从孙维德的办公室向外望去，最多也就是看到层层灰色。孙维德是北京奥组委(Beijing Olympic organising committee)发言人，他并不担心这种情况对明年奥运会的影响。
今年4月，美国能源部下属阿贡国家实验室(Argonne National Laboratory)发布的一项报告称，北京空气质量在20世纪90年代末和21世纪初所获改善，在过去几年中实际上已经丧失。
电力分销商华北电网公司(North China Grid)表示：“我们可能减少对北京地区的电力供应，但具体细节尚未敲定。”
It was the kind of day that can make Beijing summers a trial： a thick， foul-smelling smog sat low over the city， fed by the Chinese capital's rapidly industrialising hinterland and expanding car population.
But though the view from Sun Weide's office was yielding little more than shades of grey， the spokesman for the Beijing Olympic organising committee was unworried about its implications for next year's games.
“The air quality in Beijing has been improving，” Mr Sun declared. “I think the athletes will be happy.”
Others are not so sure. Sports officials from Japan， Australia and the US have expressed concern about the effects of air pollution on athletes. Britain's swimming director said he would delay his team's arrival to the last moment to limit the risk posed by dirty air.
In April， a report issued by the US energy department's Argonne National Laboratory said improvements made to Beijing's air quality in the late 1990s and the 2000s had actually been lost in the past few years.
Mr Sun stresses that Beijing is working on the problem ? though his example of a recent reduction in spring sandstorms will be of little comfort to competitors arriving in August 2008.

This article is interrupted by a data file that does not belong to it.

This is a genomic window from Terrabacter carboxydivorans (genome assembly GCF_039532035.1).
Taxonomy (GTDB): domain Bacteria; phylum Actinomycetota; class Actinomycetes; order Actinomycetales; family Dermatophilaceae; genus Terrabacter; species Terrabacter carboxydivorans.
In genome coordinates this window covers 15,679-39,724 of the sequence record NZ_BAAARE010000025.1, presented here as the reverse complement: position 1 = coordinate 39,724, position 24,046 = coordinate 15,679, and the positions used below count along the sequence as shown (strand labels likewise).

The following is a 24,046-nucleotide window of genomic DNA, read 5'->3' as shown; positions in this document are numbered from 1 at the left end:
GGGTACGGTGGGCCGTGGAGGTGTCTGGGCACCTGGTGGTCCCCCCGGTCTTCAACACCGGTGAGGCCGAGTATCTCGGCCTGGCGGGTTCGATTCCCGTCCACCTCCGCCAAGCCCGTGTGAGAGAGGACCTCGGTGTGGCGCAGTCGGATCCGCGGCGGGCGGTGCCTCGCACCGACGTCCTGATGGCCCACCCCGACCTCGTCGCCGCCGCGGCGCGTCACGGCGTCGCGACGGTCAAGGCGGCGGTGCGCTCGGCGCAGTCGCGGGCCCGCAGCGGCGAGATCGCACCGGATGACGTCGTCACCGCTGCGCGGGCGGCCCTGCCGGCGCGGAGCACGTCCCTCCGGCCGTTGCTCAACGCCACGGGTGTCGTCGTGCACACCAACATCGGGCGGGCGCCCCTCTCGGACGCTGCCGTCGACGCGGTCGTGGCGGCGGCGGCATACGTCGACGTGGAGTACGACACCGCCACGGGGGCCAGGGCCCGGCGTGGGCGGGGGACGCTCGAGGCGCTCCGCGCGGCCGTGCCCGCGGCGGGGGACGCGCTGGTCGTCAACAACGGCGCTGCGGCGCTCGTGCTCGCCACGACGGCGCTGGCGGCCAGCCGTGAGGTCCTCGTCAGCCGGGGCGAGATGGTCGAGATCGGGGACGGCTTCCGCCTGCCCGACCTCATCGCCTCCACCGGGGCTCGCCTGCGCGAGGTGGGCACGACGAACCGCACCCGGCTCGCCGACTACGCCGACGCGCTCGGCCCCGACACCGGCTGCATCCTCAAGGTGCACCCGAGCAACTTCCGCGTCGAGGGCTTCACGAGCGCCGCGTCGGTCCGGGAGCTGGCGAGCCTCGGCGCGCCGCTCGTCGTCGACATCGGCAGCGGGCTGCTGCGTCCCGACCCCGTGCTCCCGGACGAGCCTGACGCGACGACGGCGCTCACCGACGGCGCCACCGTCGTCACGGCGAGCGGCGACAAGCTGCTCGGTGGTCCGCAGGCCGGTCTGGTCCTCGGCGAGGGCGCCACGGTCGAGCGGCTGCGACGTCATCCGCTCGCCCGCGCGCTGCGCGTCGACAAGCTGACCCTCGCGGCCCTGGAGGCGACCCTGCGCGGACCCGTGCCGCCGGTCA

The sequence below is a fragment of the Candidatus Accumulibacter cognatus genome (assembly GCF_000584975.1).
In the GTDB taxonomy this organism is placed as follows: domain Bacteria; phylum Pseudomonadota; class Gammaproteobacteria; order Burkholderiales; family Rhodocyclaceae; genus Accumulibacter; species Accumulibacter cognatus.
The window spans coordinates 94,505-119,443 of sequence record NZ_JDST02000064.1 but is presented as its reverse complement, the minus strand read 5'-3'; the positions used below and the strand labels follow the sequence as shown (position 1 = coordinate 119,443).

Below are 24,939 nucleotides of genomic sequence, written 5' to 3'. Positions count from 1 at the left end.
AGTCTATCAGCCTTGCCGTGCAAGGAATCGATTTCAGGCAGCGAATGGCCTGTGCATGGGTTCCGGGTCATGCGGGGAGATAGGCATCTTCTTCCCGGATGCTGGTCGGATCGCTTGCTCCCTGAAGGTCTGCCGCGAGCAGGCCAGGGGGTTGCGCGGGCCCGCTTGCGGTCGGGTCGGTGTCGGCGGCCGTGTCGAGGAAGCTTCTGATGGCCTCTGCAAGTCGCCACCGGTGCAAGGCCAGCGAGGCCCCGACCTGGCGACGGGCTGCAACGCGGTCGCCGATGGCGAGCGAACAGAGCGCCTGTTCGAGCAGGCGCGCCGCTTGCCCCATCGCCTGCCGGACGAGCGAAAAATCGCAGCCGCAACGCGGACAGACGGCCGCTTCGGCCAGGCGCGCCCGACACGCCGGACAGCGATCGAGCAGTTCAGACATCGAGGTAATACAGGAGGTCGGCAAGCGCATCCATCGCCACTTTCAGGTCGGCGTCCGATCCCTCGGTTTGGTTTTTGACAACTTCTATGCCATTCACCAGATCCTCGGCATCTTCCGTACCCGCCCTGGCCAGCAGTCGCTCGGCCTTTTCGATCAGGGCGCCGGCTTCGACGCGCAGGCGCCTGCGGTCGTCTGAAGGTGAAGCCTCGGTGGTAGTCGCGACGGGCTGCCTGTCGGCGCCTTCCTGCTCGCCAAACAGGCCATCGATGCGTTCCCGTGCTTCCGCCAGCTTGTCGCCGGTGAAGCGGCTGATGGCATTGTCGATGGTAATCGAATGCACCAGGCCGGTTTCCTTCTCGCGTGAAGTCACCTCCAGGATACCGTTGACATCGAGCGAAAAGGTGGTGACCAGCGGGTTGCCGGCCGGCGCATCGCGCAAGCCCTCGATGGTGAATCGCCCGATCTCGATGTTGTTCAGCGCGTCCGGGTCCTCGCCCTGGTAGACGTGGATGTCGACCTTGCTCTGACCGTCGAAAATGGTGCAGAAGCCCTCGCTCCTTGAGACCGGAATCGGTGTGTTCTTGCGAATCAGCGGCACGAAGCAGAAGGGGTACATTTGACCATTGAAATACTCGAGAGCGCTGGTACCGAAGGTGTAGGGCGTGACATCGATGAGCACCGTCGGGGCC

With the sheer pace of Chinese development fuelling pollution， the key to meeting Beijing's promise of a “Green Games” will be temporary measures for the event.
The city plans some kind of cut to the number of cars on the roads after a ban on 800，000 official sedans during an international summit last year had a noticeable impact on local air pollution.
Mr Sun also says he expects some factories to reduce or stop production during the games. But officials decline to give details， and companies say they do not know what is expected of them or whether they can expect compensation.
“It's possible that we will reduce electricity supply to the Beijing area， but the details have not yet been decided，” says North China Grid， a power distributor.
The Argonne report says that under some weather conditions， more than half of Beijing's fine particle pollution and 20 to 30 per cent of its ozone comes from neighbouring Hebei province， while nearby Tianjin city and Shandong province also “exert significant influence”.
Even if Beijing cuts man-made emissions to zero， levels of such pollutants could still hit danger levels during the games， it says.
“Because the limit of zero emissions cannot be achieved in practice， and because China is presently undergoing tremendous economic growth， the threat of higher regional emissions and higher concentrations of fine [particulate matter] and ozone by 2008 is very real，” the report says.